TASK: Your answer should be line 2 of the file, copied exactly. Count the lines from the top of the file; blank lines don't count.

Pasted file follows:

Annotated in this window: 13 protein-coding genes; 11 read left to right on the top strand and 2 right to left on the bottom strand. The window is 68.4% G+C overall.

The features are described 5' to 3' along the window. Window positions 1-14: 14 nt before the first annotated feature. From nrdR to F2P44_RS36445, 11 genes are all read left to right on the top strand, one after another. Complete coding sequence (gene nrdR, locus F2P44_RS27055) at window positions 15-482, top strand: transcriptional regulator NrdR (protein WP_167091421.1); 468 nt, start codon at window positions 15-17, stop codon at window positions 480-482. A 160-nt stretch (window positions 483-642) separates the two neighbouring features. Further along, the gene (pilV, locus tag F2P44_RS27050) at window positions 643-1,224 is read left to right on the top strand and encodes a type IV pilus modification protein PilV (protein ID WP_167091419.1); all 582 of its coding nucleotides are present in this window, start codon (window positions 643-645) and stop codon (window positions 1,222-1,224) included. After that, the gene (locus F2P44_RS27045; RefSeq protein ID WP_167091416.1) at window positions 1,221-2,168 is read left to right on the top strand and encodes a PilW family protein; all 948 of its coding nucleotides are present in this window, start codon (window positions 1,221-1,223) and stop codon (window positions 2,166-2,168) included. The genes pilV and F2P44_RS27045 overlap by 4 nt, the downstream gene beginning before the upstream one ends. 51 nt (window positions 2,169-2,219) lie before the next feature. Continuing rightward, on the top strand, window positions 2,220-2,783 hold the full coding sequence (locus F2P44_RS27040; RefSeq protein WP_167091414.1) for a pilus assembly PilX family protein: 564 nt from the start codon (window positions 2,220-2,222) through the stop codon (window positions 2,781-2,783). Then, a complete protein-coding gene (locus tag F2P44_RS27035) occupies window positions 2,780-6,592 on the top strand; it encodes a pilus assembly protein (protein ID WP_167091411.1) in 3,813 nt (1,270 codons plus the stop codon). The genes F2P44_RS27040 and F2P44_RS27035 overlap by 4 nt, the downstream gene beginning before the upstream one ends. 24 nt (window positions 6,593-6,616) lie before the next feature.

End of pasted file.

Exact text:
The features are described 5' to 3' along the window. Window positions 1-14: 14 nt before the first annotated feature. From nrdR to F2P44_RS36445, 11 genes are all read left to right on the top strand, one after another. Complete coding sequence (gene nrdR, locus F2P44_RS27055) at window positions 15-482, top strand: transcriptional regulator NrdR (protein WP_167091421.1); 468 nt, start codon at window positions 15-17, stop codon at window positions 480-482. A 160-nt stretch (window positions 483-642) separates the two neighbouring features. Further along, the gene (pilV, locus tag F2P44_RS27050) at window positions 643-1,224 is read left to right on the top strand and encodes a type IV pilus modification protein PilV (protein ID WP_167091419.1); all 582 of its coding nucleotides are present in this window, start codon (window positions 643-645) and stop codon (window positions 1,222-1,224) included. After that, the gene (locus F2P44_RS27045; RefSeq protein ID WP_167091416.1) at window positions 1,221-2,168 is read left to right on the top strand and encodes a PilW family protein; all 948 of its coding nucleotides are present in this window, start codon (window positions 1,221-1,223) and stop codon (window positions 2,166-2,168) included. The genes pilV and F2P44_RS27045 overlap by 4 nt, the downstream gene beginning before the upstream one ends. 51 nt (window positions 2,169-2,219) lie before the next feature. Continuing rightward, on the top strand, window positions 2,220-2,783 hold the full coding sequence (locus F2P44_RS27040; RefSeq protein WP_167091414.1) for a pilus assembly PilX family protein: 564 nt from the start codon (window positions 2,220-2,222) through the stop codon (window positions 2,781-2,783). Then, a complete protein-coding gene (locus tag F2P44_RS27035) occupies window positions 2,780-6,592 on the top strand; it encodes a pilus assembly protein (protein ID WP_167091411.1) in 3,813 nt (1,270 codons plus the stop codon). The genes F2P44_RS27040 and F2P44_RS27035 overlap by 4 nt, the downstream gene beginning before the upstream one ends. 24 nt (window positions 6,593-6,616) lie before the next feature.